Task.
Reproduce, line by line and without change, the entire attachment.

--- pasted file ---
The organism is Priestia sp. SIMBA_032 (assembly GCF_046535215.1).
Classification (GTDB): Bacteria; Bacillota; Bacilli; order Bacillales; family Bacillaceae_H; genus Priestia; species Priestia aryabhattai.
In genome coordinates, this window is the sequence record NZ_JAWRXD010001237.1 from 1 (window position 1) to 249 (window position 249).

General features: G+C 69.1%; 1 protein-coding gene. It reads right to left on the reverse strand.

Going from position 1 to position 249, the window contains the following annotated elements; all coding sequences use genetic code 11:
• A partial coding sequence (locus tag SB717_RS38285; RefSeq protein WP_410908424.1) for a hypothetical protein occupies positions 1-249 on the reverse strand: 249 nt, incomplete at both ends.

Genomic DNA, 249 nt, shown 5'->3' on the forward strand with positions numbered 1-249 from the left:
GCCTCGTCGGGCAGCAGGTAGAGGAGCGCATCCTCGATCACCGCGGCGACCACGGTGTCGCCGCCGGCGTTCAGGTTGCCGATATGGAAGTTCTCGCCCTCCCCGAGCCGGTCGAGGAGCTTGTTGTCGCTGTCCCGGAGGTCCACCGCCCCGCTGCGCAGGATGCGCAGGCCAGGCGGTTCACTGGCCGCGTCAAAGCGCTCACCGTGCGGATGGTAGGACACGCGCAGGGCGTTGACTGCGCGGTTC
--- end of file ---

The organism is Priestia sp. SIMBA_032 (assembly GCF_046535215.1).
Classification (GTDB): Bacteria; Bacillota; Bacilli; order Bacillales; family Bacillaceae_H; genus Priestia; species Priestia aryabhattai.
In genome coordinates, this window is the sequence record NZ_JAWRXD010001237.1 from 1 (window position 1) to 249 (window position 249).

General features: G+C 69.1%; 1 protein-coding gene. It reads right to left on the reverse strand.

Going from position 1 to position 249, the window contains the following annotated elements; all coding sequences use genetic code 11:
• A partial coding sequence (locus tag SB717_RS38285; RefSeq protein WP_410908424.1) for a hypothetical protein occupies positions 1-249 on the reverse strand: 249 nt, incomplete at both ends.

Genomic DNA, 249 nt, shown 5'->3' on the forward strand with positions numbered 1-249 from the left:
GCCTCGTCGGGCAGCAGGTAGAGGAGCGCATCCTCGATCACCGCGGCGACCACGGTGTCGCCGCCGGCGTTCAGGTTGCCGATATGGAAGTTCTCGCCCTCCCCGAGCCGGTCGAGGAGCTTGTTGTCGCTGTCCCGGAGGTCCACCGCCCCGCTGCGCAGGATGCGCAGGCCAGGCGGTTCACTGGCCGCGTCAAAGCGCTCACCGTGCGGATGGTAGGACACGCGCAGGGCGTTGACTGCGCGGTTC